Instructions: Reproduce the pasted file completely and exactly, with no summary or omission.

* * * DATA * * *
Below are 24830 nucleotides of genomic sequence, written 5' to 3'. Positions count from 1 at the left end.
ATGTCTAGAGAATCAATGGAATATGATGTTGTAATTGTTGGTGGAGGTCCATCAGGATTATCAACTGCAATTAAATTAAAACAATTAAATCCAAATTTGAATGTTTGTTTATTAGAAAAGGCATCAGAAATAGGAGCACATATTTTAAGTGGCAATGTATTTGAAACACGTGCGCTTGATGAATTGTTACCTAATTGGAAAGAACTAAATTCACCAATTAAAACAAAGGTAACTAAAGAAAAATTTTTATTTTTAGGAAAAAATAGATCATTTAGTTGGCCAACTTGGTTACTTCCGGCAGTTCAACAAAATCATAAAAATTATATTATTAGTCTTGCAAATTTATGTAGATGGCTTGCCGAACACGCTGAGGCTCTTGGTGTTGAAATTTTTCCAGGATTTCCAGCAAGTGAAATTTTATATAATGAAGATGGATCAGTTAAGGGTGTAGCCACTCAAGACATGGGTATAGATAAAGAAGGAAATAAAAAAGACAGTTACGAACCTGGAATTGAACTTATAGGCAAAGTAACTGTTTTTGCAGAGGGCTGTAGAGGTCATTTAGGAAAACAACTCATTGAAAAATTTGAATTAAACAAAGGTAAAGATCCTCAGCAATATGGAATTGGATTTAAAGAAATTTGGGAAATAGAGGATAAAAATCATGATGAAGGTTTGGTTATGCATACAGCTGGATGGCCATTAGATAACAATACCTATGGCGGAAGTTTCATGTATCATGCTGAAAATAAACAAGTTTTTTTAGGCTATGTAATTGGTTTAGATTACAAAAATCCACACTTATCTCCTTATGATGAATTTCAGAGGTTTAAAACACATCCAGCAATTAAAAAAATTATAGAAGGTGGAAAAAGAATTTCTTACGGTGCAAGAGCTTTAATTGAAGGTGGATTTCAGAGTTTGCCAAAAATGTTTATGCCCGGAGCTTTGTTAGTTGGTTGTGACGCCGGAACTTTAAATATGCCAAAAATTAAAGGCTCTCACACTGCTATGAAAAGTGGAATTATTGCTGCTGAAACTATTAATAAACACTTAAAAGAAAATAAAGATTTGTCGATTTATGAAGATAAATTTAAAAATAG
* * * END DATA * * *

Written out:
Below are 24830 nucleotides of genomic sequence, written 5' to 3'. Positions count from 1 at the left end.
ATGTCTAGAGAATCAATGGAATATGATGTTGTAATTGTTGGTGGAGGTCCATCAGGATTATCAACTGCAATTAAATTAAAACAATTAAATCCAAATTTGAATGTTTGTTTATTAGAAAAGGCATCAGAAATAGGAGCACATATTTTAAGTGGCAATGTATTTGAAACACGTGCGCTTGATGAATTGTTACCTAATTGGAAAGAACTAAATTCACCAATTAAAACAAAGGTAACTAAAGAAAAATTTTTATTTTTAGGAAAAAATAGATCATTTAGTTGGCCAACTTGGTTACTTCCGGCAGTTCAACAAAATCATAAAAATTATATTATTAGTCTTGCAAATTTATGTAGATGGCTTGCCGAACACGCTGAGGCTCTTGGTGTTGAAATTTTTCCAGGATTTCCAGCAAGTGAAATTTTATATAATGAAGATGGATCAGTTAAGGGTGTAGCCACTCAAGACATGGGTATAGATAAAGAAGGAAATAAAAAAGACAGTTACGAACCTGGAATTGAACTTATAGGCAAAGTAACTGTTTTTGCAGAGGGCTGTAGAGGTCATTTAGGAAAACAACTCATTGAAAAATTTGAATTAAACAAAGGTAAAGATCCTCAGCAATATGGAATTGGATTTAAAGAAATTTGGGAAATAGAGGATAAAAATCATGATGAAGGTTTGGTTATGCATACAGCTGGATGGCCATTAGATAACAATACCTATGGCGGAAGTTTCATGTATCATGCTGAAAATAAACAAGTTTTTTTAGGCTATGTAATTGGTTTAGATTACAAAAATCCACACTTATCTCCTTATGATGAATTTCAGAGGTTTAAAACACATCCAGCAATTAAAAAAATTATAGAAGGTGGAAAAAGAATTTCTTACGGTGCAAGAGCTTTAATTGAAGGTGGATTTCAGAGTTTGCCAAAAATGTTTATGCCCGGAGCTTTGTTAGTTGGTTGTGACGCCGGAACTTTAAATATGCCAAAAATTAAAGGCTCTCACACTGCTATGAAAAGTGGAATTATTGCTGCTGAAACTATTAATAAACACTTAAAAGAAAATAAAGATTTGTCGATTTATGAAGATAAATTTAAAAATAG